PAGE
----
"A judge will determine what will happen next with him. 'He might be
facing additional charges because he left the program," Sollis
said.'"Why? Was he under court order to be at the camp in
the first place? Solis references *additional* charges. Where there *original*
charges?This story seems to be lacking the background information.
Yeah, it always cracks me up when we want to throw more "charges" on a
kid who is just trying to figure some stuff out.If he didn't
break any law, lay off the kid and let the ranch for "troubled youth"
Usually kids in these programs are there because of juvenile criminal activity.
They are sometimes given the option to participate in these programs as a means
of avoid juvenile detention for things they've done. So, if that was the
case for him, it means he'll be facing whatever charges he was probably
hoping to avoid, as well as the new charges for leaving the program.
I can not see how he could be charged with anything (additional). Any fines
would be passed on to his parent(s).They have already paid this Youth Camp to
have responsibility over their kid. I'm sure they (parents) are being
charged by this business at least $3,000+/mo to fix their kid. any charges would
have to be levied against the Those (a business) that had responsibility over
this kid at the time. They should also be billed for all costs involved with the
search. This could be the best thing for this kid, He probably just
figured out being out on his own, responsible for your own actions, is not all
that easy, or as we used to say, "It's Tough Out West". I hope the
best for this kid, not some trumped up charge by the county or state for
I'm not a fan of these "wilderness" programs. They usually
don't change kids lives and every year it seems like we either have a kid
dead, injured severely or lost.
So many keyboarding experts, but so few who really understand what it takes to
turn a young life around, and even fewer who are willing to put in the effort
and take the risks...
Looking for reasons why he ran, I'll give you a few: Bulling by camp
inmates, ulling by camp personell, sexual abuse by fellow camp mates, sexual
abuse from came personel.And if he "Snitches" on these
people, why would the authorities believe a troubled boy in the program?
Armchair quarterbacks. Love reading the postings. Glad he was found. But there
was a reason why he was removed from home and placed with the state. Better here
now to learn a lesson than to be housed down at the prison in draper in the
future. I'm hopeful.
Thankful this young man was found! Bless you!Have to agree with
Fredsgirl. These camps & Utah boarding schools for youth in need of
behavioral help are beyond a joke. Sorry EJM, I'm no armchair quarterback,
but lived through "wilderness survival training for troubled youth" in
Utah as a teen. One teen died. What was my offense? Not living up to my
potential & hardly a crime. There are plenty of kids who have the
"crime" of a stepmom who'd prefer they not be around! Then there
are foster kids who sadly end in these programs.Ever read the book or see
the movie Holes? Yes, these camp, school & group home owners abuse kids,
have no education & are in it for the money.
As a juvenile, his privacy is protected by the State and his prior record and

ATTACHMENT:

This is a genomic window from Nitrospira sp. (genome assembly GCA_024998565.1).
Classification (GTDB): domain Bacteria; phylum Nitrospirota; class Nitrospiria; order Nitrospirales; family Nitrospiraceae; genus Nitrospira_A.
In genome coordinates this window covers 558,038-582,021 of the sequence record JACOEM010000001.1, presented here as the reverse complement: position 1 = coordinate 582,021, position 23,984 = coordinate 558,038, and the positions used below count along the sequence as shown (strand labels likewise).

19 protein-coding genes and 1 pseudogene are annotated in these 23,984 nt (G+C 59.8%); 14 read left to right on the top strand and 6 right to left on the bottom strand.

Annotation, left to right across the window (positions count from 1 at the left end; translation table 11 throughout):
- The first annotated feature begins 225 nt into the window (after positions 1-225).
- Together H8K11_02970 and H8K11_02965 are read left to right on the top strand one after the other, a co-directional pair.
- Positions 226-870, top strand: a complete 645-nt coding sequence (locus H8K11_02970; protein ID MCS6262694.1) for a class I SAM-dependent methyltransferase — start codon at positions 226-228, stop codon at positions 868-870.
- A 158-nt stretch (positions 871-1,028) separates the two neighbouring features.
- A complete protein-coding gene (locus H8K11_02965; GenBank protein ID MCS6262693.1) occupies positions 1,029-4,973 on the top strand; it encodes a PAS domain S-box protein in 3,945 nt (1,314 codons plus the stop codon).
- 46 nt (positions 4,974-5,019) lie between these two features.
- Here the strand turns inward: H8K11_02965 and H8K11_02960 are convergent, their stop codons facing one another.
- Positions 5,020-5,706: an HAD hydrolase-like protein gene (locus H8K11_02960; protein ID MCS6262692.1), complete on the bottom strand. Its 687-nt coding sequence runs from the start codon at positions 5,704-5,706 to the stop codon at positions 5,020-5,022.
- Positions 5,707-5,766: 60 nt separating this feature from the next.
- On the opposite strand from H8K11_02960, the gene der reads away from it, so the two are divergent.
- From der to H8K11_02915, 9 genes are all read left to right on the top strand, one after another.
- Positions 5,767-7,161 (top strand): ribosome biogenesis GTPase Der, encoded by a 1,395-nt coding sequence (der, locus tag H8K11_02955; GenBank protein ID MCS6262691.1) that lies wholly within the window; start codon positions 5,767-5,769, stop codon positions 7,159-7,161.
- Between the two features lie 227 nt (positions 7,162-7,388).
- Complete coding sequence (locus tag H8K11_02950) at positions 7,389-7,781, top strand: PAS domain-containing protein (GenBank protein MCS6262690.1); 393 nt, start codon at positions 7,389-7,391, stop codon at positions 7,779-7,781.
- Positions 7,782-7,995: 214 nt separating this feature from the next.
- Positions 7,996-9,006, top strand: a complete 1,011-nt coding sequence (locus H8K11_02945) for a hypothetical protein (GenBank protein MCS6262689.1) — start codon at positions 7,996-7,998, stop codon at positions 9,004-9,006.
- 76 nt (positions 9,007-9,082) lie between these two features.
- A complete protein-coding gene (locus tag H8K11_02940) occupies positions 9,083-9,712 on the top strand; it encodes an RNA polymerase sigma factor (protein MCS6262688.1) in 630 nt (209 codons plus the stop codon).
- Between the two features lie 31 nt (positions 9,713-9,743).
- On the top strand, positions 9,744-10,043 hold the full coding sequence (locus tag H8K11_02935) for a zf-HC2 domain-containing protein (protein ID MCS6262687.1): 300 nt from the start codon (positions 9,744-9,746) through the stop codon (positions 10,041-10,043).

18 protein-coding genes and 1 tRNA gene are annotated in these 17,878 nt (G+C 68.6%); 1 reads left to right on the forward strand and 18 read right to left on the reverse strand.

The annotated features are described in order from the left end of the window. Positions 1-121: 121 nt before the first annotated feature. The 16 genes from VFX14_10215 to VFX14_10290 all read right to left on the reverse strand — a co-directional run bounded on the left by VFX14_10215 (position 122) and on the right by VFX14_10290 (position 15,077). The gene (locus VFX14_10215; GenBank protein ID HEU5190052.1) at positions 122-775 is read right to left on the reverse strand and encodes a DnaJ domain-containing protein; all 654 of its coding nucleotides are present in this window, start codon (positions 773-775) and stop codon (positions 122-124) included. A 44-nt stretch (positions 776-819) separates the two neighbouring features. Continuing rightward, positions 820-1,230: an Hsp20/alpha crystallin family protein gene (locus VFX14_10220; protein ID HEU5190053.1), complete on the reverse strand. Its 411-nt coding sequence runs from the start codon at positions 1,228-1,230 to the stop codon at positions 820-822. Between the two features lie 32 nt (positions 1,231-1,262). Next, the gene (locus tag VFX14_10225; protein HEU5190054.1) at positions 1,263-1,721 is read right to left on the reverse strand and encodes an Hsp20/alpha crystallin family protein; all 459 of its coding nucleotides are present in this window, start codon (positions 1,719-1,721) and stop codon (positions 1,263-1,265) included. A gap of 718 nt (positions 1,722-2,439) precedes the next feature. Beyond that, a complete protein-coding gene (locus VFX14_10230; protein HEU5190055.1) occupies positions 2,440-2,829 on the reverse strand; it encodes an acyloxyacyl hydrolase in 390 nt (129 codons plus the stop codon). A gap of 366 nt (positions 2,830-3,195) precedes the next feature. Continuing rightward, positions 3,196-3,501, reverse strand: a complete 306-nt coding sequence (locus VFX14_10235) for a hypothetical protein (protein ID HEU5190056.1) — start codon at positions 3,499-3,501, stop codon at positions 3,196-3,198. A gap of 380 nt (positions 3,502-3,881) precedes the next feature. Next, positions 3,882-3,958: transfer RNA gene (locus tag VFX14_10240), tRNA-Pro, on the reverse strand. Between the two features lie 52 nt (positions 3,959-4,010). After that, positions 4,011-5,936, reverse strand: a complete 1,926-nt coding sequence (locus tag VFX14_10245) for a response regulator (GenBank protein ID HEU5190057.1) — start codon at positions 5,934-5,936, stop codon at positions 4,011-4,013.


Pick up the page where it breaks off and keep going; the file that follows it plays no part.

convictions are not available to the general public as they would be if he were
an adult. As such, juveniles are placed into such programs as a last-ditch
effort to rehabilitate them before becoming an adult and being committed to that
system. To title them as “troubled” is the politically correct term
used nowadays instead of “criminal” but there is no legal
difference. And these rehabilitation programs actually have a very
good success rate. It’s unfortunate that the only time they make the news
is when something drastic happens – the same as car accidents, murders,
molestations. The few that appear in the news do not account for the hundreds
who have changed their lives around as a result of the program. Nobody wants to
hear about safe drivers, people who are living as they should or youth programs
that are working.No, as a society, we want the sensational, the
dramatic. “If it bleeds, it leads” is more than just an adage.
So, Fredsgirl1, you have been a participant in this program and have first hand
knowledge of such abuses? Not that such is impossible, but this UT not MA.
I worked in a wilderness program fairly similar to the one described for several
years. The young people who attend these programs are usually sent there because
they are "at-risk." In all of my time there, I can count the amount of
"runners" we had in my camp on one hand. It is very rare for someone to
try and leave the program. That being said, our program did not take their
shoes at night or force them to do death marches. This difference in approach is
a major reason that our program has had so much success.One should be
cautious before judging this child or the program. These groups are generally
highly regulated and there is very little sexual or other abuse happening. When
a kid decides to run, it's almost always because they want to escape the
circumstance they found themselves in. We shouldn't try to point
fingers, we should simply be happy that this young man was found safe and alive.
...for whatever reason he’s lost, it doesn’t matter. But we need to
help because if we don’t, who will?” were words from one volunteer
searcher.Probably the only words of wisdom about the whole situation!